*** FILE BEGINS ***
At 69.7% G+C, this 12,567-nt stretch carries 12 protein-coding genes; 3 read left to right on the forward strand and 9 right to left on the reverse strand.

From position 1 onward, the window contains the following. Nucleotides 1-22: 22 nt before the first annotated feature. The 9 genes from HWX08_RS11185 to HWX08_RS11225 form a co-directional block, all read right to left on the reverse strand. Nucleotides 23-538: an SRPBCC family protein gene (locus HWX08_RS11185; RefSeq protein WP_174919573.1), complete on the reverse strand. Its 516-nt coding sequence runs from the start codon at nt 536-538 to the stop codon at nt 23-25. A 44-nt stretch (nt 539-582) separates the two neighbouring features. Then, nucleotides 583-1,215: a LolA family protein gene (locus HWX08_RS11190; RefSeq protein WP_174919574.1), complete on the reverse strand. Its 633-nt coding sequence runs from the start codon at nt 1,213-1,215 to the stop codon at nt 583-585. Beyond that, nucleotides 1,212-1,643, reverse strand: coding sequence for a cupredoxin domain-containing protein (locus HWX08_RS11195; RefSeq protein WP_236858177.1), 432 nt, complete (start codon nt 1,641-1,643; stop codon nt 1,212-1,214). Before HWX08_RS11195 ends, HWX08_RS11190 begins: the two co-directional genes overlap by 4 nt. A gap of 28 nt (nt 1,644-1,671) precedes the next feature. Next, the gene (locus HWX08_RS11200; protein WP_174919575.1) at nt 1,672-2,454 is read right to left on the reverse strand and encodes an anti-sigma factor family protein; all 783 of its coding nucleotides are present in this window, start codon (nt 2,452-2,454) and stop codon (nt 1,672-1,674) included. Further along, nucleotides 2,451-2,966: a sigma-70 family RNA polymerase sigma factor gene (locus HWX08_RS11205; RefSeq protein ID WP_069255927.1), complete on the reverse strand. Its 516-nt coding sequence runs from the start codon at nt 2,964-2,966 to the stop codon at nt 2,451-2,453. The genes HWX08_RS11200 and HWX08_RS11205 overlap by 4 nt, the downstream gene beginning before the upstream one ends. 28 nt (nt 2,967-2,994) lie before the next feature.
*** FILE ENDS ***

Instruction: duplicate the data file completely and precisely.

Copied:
At 69.7% G+C, this 12,567-nt stretch carries 12 protein-coding genes; 3 read left to right on the forward strand and 9 right to left on the reverse strand.

From position 1 onward, the window contains the following. Nucleotides 1-22: 22 nt before the first annotated feature. The 9 genes from HWX08_RS11185 to HWX08_RS11225 form a co-directional block, all read right to left on the reverse strand. Nucleotides 23-538: an SRPBCC family protein gene (locus HWX08_RS11185; RefSeq protein WP_174919573.1), complete on the reverse strand. Its 516-nt coding sequence runs from the start codon at nt 536-538 to the stop codon at nt 23-25. A 44-nt stretch (nt 539-582) separates the two neighbouring features. Then, nucleotides 583-1,215: a LolA family protein gene (locus HWX08_RS11190; RefSeq protein WP_174919574.1), complete on the reverse strand. Its 633-nt coding sequence runs from the start codon at nt 1,213-1,215 to the stop codon at nt 583-585. Beyond that, nucleotides 1,212-1,643, reverse strand: coding sequence for a cupredoxin domain-containing protein (locus HWX08_RS11195; RefSeq protein WP_236858177.1), 432 nt, complete (start codon nt 1,641-1,643; stop codon nt 1,212-1,214). Before HWX08_RS11195 ends, HWX08_RS11190 begins: the two co-directional genes overlap by 4 nt. A gap of 28 nt (nt 1,644-1,671) precedes the next feature. Next, the gene (locus HWX08_RS11200; protein WP_174919575.1) at nt 1,672-2,454 is read right to left on the reverse strand and encodes an anti-sigma factor family protein; all 783 of its coding nucleotides are present in this window, start codon (nt 2,452-2,454) and stop codon (nt 1,672-1,674) included. Further along, nucleotides 2,451-2,966: a sigma-70 family RNA polymerase sigma factor gene (locus HWX08_RS11205; RefSeq protein ID WP_069255927.1), complete on the reverse strand. Its 516-nt coding sequence runs from the start codon at nt 2,964-2,966 to the stop codon at nt 2,451-2,453. The genes HWX08_RS11200 and HWX08_RS11205 overlap by 4 nt, the downstream gene beginning before the upstream one ends. 28 nt (nt 2,967-2,994) lie before the next feature.